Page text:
I almost didn’t go. I’d finished with my first client at 12:30. My second appointment started at 3. Only 1/2 hour between locations. I had no problem making the decision to get a root beer float from Snoqualmie Ice Cream Scoop Shop. Only reason it took me as long as it did was that nasty little detail called speed limits. Couldn’t have been more effortless to then meander on over to Maltby Produce Market, a year-round farmers market with everything from exotic herbs to wine. And then the whining started – “But the next place is sooooo far away (3 miles give or take OHMIGAWD).” “I’m not sure I wanna goooooo.” “I’d only have about 15 minutes before I’d have to leave.” “I don’t want to get eaten by the chiggers (yea, that’ll make more sense in a minute).”
I drug myself by my heels. That land far-far away was Bob Heirman Wildlife Park at Thomas’ Eddy. Beautiful grass expanses, marshland, lakes, old old trees. Everything I crave in a park. I make it a practice to look for new territories to explore. My GPS led me astray to this one a couple of weeks ago and I liked it enough to come back this second time. And in those 15 minutes, I saw a Harbor Seal in the Snohomish River, as sure as Nessie in her Loch, and as strange and wondrous a sight as it gets for a NYC kid. But a Park Ranger confirmed it for me, so I wasn’t seeing things through my binoculars.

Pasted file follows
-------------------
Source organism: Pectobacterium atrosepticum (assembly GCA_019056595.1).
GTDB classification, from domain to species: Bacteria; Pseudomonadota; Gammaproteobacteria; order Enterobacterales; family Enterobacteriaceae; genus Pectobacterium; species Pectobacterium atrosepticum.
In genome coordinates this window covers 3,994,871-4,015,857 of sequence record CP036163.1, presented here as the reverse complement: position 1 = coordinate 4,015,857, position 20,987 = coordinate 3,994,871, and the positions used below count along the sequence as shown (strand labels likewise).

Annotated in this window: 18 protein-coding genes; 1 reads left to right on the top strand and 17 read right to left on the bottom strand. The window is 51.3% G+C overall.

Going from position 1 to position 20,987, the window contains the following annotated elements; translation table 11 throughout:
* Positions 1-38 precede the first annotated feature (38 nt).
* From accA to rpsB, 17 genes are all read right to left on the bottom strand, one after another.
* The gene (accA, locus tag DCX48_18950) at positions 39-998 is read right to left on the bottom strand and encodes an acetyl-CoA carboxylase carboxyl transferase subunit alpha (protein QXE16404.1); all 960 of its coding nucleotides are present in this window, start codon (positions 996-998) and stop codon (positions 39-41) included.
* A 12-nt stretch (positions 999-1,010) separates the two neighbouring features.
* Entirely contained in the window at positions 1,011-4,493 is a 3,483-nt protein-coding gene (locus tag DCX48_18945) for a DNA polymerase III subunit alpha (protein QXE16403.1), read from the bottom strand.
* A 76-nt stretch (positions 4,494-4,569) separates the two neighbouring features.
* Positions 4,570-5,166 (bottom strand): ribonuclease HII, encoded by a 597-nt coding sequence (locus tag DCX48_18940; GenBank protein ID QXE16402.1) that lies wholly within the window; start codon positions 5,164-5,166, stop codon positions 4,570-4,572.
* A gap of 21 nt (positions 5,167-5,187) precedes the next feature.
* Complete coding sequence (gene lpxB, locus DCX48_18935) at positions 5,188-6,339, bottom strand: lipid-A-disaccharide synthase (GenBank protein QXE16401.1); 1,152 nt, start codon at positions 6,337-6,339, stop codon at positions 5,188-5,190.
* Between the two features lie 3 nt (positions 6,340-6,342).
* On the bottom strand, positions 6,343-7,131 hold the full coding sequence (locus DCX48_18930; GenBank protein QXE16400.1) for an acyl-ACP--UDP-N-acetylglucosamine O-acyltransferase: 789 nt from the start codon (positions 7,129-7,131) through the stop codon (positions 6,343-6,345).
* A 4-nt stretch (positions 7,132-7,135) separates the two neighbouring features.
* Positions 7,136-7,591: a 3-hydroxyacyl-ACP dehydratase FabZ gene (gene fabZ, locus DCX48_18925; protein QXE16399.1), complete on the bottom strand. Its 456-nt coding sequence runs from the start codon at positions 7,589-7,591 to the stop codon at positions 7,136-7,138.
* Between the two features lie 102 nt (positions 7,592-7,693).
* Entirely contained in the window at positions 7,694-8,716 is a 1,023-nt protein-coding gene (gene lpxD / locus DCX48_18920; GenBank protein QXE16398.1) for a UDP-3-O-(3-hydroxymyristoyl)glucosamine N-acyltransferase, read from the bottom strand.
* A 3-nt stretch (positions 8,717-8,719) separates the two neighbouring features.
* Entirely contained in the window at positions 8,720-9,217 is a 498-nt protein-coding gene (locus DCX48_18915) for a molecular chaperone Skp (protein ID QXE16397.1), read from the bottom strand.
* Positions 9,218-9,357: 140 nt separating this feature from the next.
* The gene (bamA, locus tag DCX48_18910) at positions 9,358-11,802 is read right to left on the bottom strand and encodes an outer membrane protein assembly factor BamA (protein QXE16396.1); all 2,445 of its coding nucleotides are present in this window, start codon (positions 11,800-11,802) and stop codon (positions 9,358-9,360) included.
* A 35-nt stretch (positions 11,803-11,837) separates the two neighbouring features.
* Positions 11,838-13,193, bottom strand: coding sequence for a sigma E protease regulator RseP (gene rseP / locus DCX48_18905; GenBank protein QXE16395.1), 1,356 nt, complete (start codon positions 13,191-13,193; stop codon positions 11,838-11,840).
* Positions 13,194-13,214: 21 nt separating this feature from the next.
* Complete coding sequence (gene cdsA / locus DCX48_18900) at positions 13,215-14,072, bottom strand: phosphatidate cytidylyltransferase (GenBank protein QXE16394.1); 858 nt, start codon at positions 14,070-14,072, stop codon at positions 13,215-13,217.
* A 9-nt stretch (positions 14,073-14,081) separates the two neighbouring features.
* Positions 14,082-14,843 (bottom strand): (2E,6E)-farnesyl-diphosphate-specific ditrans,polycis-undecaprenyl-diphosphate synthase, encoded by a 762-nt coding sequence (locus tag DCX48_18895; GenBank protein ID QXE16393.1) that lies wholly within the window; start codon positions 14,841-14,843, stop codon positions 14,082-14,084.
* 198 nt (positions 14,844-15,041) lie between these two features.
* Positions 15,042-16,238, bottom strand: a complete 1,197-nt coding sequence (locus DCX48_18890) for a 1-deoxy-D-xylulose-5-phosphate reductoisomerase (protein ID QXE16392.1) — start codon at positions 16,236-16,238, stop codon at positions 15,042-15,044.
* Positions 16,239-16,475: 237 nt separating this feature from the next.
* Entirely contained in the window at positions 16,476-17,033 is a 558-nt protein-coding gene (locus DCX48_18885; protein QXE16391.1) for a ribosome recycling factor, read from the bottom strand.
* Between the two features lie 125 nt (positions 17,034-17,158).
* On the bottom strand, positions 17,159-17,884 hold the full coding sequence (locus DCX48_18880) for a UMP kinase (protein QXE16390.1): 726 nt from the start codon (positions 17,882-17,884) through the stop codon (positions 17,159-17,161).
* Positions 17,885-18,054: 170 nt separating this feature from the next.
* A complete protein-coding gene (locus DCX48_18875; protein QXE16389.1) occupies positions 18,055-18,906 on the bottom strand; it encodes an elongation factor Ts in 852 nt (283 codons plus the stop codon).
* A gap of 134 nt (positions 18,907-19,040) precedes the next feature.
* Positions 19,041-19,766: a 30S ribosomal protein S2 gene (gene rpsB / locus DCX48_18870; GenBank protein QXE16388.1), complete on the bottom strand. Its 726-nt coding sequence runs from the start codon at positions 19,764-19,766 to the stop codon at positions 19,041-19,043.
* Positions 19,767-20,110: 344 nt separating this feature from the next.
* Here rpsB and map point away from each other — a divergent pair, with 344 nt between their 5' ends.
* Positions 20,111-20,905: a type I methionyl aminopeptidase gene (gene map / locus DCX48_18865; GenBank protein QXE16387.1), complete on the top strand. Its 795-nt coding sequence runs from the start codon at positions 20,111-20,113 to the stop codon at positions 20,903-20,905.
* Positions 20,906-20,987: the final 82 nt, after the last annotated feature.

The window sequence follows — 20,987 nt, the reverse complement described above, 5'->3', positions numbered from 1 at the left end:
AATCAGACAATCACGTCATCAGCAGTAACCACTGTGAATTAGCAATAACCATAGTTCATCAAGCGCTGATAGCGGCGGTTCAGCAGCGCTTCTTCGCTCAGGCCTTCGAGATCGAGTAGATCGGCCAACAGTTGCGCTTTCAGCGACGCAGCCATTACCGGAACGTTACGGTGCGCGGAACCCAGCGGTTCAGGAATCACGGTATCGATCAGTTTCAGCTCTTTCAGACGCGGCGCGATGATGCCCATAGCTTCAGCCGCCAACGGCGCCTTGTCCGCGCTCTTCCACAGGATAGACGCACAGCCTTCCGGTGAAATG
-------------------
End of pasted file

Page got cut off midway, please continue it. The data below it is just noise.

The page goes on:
What if I’d let myself say “No.”? Scientists just published a study on May 18, 2020 in Nature magazine
Association between real-world experiential diversity and positive affect relates to hippocampal–striatal functional connectivity that encourages trailblazers’ adventurous streaks. That tongue-twisting, ancient-language, baffling title and the findings summarize as: TAKE A WALK. Please. And when you do, go ahead and try somewhere new, even if it’s just a different street than the one you usually take, or a different path in the usual park. The variety promotes positive moods.
And by the way, Nessie isn’t alone.